Note that the calculator used to size the conductor for the current should follow the latest IPC2152 standards, as opposed to the older IPC2221. This is especially crucial for multi-layer PCBs. IPC2152-based calculators are more accurate, and account for factors such as PCB thickness, PCB thermal conductivity, trace thickness, and distance from the trace to copper planes.

SW Node E-Field and H-Field

A switch node trace consists of a PCB trace above a reference plane, and can be viewed as a significantly shortened version of a microstrip line, particularly at high frequencies. A microstrip line with controllable impedance is used in high-speed transmission line applications for digital, high-speed analog, and radio frequency (RF) signals. Even though the applications for a switch node and microstrip transmission line are different for the intended signals they conduct, their geometries exhibit similar properties for time-varying electric and magnetic fields.

Figure 5 shows E-fields and H-fields from the switching voltages and time-varying currents on the SW trace. The SW trace width (w) is placed at a height (h) above a return plane. E-field lines of flux extend from the top, bottom, and sides of the SW trace. The strongest E-field concentration, especially at high frequencies, occurs along the bottom and edges of the trace, which are in close proximity to the return plane.

Figure 5: Switch Node E-Field & H-Field

At high frequencies, currents will be present where the E-field lines terminate on the return plane. To better contain the E-field and reduce parasitic near-field coupling, it’s best to minimize the distance (h) between the return plane and the SW trace, and to increase distance between the SW trace and surrounding circuits as much as possible.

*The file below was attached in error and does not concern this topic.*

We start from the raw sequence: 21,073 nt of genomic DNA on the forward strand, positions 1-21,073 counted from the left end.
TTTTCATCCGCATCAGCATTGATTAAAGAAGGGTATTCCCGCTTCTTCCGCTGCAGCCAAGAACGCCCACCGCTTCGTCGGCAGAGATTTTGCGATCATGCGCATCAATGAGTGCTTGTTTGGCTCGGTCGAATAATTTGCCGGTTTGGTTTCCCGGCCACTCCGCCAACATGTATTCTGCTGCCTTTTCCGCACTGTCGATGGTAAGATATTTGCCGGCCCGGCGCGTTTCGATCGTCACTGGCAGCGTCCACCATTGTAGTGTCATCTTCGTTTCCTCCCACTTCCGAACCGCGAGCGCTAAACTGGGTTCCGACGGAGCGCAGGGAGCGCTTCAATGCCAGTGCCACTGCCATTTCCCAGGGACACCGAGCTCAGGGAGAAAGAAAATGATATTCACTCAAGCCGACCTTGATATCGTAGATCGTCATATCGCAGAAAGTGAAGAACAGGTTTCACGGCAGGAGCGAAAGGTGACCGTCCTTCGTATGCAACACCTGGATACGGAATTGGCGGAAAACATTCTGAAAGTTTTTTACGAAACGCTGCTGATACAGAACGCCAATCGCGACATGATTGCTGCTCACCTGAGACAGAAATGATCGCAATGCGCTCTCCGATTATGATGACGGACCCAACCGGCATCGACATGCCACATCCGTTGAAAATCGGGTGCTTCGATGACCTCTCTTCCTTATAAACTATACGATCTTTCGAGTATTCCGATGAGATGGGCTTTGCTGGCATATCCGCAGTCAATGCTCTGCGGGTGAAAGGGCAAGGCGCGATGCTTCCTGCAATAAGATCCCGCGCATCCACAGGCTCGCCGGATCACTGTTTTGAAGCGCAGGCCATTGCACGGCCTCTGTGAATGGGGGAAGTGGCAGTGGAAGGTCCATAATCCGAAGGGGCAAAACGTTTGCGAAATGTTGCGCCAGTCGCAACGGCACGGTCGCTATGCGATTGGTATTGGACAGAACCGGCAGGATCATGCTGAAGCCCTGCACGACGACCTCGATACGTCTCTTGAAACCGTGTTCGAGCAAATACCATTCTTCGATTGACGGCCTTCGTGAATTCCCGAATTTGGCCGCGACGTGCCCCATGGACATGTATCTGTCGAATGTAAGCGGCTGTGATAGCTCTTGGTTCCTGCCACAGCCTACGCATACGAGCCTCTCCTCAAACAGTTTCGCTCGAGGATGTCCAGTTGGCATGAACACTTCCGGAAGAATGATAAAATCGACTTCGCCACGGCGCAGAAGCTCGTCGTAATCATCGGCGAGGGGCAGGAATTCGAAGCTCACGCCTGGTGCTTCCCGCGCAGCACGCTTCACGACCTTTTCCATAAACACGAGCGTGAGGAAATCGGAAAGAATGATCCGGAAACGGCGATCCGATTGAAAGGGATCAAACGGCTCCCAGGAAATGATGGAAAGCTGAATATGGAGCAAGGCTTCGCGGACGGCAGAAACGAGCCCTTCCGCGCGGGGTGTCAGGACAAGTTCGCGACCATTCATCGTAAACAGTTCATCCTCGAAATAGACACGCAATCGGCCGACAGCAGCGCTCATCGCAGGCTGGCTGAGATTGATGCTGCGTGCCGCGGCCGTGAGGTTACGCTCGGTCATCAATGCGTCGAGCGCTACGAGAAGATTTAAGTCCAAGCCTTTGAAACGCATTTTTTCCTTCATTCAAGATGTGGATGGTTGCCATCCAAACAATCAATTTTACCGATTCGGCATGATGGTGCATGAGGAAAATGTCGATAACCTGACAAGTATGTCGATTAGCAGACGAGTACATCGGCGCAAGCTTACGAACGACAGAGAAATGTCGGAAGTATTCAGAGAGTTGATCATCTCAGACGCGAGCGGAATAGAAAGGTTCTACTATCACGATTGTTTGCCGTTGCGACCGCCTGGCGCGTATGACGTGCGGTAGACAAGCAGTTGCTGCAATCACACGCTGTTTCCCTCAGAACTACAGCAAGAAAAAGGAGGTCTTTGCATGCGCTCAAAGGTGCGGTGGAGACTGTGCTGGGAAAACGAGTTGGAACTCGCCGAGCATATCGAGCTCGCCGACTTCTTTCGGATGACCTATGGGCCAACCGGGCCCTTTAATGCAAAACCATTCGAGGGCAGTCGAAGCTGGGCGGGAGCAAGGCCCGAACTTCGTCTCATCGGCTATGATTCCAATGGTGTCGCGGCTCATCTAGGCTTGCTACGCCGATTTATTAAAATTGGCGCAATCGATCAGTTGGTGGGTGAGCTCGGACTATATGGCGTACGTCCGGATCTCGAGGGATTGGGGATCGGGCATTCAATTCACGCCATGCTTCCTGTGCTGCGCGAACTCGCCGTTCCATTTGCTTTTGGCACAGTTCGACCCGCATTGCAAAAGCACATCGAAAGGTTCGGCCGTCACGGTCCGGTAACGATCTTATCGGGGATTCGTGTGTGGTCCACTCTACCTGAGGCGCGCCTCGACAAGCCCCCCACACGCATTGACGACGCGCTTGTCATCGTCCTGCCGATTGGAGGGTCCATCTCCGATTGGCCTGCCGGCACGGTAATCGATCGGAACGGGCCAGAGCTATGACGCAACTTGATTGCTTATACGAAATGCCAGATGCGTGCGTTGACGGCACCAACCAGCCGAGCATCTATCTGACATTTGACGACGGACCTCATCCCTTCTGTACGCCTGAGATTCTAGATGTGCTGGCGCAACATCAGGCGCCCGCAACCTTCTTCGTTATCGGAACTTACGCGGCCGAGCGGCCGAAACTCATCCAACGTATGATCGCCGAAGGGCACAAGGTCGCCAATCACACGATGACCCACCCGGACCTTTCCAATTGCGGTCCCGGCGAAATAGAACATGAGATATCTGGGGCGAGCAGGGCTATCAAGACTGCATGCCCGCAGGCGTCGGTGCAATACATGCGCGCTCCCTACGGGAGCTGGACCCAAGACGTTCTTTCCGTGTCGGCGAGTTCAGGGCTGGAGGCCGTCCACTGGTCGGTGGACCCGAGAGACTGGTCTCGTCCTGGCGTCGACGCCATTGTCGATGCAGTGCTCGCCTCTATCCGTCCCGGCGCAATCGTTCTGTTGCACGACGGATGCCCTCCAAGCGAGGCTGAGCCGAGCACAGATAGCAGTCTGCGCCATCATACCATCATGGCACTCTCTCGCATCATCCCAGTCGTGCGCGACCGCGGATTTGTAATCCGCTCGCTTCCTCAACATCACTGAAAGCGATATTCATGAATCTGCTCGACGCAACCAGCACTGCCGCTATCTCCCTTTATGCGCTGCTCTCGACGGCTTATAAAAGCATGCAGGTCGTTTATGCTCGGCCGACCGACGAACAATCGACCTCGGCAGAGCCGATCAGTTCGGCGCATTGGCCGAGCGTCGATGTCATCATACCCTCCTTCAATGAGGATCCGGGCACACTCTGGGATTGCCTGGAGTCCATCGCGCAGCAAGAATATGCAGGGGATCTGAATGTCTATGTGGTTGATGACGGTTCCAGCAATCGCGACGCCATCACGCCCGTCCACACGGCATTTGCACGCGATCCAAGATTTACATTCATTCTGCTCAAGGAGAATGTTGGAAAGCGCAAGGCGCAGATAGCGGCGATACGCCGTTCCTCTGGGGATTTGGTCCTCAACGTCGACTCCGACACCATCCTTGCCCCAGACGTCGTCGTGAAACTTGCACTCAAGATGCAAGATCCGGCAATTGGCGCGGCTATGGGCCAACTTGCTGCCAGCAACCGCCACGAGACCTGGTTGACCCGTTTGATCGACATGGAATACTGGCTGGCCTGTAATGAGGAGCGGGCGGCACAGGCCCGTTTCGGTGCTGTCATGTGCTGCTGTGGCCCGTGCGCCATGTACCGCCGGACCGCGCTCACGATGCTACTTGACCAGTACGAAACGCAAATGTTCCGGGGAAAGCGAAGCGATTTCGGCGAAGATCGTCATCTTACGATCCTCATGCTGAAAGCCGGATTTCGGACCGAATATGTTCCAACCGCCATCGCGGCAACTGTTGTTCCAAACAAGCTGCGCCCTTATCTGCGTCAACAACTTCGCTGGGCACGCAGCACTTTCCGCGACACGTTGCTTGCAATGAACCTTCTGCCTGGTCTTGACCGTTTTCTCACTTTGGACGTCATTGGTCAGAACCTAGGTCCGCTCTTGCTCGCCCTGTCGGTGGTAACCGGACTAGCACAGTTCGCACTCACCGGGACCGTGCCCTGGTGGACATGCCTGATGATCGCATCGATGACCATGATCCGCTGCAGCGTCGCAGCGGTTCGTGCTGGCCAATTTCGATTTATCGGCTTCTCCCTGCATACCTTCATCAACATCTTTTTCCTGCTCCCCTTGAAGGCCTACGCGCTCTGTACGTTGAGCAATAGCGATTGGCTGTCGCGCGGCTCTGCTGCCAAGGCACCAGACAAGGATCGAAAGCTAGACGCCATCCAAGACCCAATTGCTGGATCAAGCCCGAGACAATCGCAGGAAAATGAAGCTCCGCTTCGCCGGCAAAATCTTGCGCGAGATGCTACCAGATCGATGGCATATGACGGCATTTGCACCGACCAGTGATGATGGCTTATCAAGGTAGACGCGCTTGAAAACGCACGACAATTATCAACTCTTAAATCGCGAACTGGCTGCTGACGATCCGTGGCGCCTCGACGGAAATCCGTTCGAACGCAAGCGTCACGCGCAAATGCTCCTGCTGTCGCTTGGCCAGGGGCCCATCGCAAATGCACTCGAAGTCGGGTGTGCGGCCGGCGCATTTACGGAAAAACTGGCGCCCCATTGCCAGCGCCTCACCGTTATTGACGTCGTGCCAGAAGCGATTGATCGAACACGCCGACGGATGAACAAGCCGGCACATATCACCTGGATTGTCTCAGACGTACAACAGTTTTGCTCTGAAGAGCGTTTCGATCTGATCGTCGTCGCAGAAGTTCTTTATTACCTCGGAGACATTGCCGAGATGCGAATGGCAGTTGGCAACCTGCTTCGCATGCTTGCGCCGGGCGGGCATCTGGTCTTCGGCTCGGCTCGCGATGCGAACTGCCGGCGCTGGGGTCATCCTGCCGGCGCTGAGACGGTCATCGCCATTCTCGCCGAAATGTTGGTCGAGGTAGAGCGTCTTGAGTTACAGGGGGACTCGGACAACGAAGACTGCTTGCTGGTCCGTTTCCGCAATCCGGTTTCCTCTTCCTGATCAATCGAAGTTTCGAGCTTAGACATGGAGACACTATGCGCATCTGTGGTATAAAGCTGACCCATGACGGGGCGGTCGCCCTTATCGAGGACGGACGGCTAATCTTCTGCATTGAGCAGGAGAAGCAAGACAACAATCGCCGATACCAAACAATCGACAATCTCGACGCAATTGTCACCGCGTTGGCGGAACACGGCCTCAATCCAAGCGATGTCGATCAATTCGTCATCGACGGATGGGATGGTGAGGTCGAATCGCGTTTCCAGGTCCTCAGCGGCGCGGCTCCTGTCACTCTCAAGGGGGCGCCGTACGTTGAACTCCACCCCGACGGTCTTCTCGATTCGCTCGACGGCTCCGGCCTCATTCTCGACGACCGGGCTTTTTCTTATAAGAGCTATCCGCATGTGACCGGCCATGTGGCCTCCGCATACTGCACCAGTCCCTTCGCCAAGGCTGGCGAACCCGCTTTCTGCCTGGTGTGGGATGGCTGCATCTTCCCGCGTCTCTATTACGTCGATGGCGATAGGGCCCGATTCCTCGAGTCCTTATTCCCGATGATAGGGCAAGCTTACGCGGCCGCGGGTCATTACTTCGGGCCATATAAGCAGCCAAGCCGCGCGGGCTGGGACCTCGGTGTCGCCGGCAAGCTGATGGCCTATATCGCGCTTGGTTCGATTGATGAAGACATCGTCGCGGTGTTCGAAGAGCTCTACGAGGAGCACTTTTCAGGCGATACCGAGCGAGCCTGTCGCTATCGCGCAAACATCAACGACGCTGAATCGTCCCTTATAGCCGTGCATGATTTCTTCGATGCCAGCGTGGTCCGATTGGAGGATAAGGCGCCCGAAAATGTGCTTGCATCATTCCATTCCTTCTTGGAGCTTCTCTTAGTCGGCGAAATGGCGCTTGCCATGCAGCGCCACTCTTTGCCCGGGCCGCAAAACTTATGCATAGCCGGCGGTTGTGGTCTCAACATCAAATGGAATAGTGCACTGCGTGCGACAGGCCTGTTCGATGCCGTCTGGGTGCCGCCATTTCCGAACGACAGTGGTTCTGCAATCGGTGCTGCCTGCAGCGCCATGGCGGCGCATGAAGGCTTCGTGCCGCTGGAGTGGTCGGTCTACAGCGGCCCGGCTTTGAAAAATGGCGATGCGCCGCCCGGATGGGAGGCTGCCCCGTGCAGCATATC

The ripple current in the SW trace creates a time-varying H-field that surrounds the trace. The magnetic flux from the H-field can inductively couple onto nearby sensitive circuits through mutual inductance of the circuits. Similar to E-fields, the best way to contain the H-field is to have the return plane as close as possible to the SW trace by minimizing h, while simultaneously increasing distance between the SW trace and surrounding circuits. A dedicated GND return plane placed close to the SW node is a great approach to provide very good field containment.

Conclusion

For any switching regulator or power converter circuit, the layout of the SW node requires serious consideration. It is important to understand SW node waveforms, determine a reasonable SW trace size, and utilize strategies to minimize near-field coupling.

The first step is to fully understand the switching voltage waveforms, current waveforms, and switching frequency. Next, determine the SW trace width based on the maximum current requirements, then minimize the SW trace length. Finally, allow sufficient spacing between the SW node, surrounding ICs, and circuits to minimize near-field coupling. When using a multi-layer PCB stackup, always place a GND return plane directly under the SW trace, and ensure the trace is as close to the GND plane as possible. This further minimizes near-field coupling of the E- and H-fields from the SW node.

Following these steps while designing the PCB layout will help achieve a better EMC design!